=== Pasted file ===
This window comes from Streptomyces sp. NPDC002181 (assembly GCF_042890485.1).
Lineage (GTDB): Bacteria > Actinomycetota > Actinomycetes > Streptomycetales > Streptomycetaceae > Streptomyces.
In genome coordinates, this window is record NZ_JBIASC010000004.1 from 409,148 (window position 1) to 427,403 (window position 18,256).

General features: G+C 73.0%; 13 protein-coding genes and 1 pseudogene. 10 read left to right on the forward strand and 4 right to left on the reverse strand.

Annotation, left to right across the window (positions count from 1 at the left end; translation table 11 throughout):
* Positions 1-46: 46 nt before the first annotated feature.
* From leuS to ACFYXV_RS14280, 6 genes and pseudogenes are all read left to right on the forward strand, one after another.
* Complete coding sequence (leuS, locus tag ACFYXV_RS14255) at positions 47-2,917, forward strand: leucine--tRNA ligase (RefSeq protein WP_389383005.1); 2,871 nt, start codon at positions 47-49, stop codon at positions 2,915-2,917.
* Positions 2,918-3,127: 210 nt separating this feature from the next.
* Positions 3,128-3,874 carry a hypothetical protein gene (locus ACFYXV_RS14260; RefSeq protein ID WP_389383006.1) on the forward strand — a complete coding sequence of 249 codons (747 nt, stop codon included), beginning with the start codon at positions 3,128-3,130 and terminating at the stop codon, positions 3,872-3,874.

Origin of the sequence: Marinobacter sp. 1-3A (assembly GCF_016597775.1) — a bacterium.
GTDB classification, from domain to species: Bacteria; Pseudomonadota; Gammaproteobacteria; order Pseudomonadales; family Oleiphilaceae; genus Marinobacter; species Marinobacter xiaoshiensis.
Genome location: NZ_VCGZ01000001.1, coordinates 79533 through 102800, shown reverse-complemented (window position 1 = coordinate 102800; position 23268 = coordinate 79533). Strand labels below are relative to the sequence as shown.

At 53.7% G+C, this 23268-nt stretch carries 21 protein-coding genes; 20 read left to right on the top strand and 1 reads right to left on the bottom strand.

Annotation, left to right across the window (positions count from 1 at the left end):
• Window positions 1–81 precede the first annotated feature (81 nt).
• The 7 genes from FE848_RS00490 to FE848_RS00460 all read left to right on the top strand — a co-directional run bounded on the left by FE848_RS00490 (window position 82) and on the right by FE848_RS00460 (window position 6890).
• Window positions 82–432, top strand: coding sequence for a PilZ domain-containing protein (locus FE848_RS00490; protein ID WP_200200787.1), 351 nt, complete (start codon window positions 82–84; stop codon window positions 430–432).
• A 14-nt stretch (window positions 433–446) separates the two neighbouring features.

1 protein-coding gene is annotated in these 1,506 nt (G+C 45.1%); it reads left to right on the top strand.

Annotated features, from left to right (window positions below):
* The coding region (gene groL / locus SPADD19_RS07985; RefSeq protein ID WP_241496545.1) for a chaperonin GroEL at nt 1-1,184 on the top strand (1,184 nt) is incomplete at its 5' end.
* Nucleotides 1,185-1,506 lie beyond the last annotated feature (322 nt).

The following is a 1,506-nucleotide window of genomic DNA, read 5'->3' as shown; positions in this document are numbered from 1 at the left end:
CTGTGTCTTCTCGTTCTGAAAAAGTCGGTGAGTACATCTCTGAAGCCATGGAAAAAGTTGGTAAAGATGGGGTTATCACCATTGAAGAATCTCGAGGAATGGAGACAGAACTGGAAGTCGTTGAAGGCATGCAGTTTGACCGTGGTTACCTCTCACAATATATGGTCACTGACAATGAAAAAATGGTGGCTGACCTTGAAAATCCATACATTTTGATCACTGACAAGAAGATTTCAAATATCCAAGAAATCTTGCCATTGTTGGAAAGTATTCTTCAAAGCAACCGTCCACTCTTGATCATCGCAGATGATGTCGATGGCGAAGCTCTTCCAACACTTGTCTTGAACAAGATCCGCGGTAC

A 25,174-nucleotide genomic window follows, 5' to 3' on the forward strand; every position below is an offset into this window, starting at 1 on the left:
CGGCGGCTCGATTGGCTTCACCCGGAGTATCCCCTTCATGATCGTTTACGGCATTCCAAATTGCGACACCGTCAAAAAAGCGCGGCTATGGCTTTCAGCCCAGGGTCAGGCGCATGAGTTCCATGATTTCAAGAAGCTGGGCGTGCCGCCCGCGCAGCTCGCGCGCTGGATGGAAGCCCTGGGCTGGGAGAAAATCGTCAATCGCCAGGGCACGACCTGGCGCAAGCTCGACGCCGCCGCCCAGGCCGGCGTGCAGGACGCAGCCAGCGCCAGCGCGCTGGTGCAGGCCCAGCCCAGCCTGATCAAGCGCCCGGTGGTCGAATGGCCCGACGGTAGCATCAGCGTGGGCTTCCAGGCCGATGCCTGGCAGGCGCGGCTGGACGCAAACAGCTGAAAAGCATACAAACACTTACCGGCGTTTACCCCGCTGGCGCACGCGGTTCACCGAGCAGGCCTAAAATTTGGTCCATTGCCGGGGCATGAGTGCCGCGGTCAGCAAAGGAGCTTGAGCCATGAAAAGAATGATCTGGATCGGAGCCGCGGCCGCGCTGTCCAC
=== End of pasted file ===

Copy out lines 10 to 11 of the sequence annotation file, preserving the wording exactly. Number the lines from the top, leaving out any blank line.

* Positions 3,128-3,874 carry a hypothetical protein gene (locus ACFYXV_RS14260; RefSeq protein ID WP_389383006.1) on the forward strand — a complete coding sequence of 249 codons (747 nt, stop codon included), beginning with the start codon at positions 3,128-3,130 and terminating at the stop codon, positions 3,872-3,874.

Origin of the sequence: Marinobacter sp. 1-3A (assembly GCF_016597775.1) — a bacterium.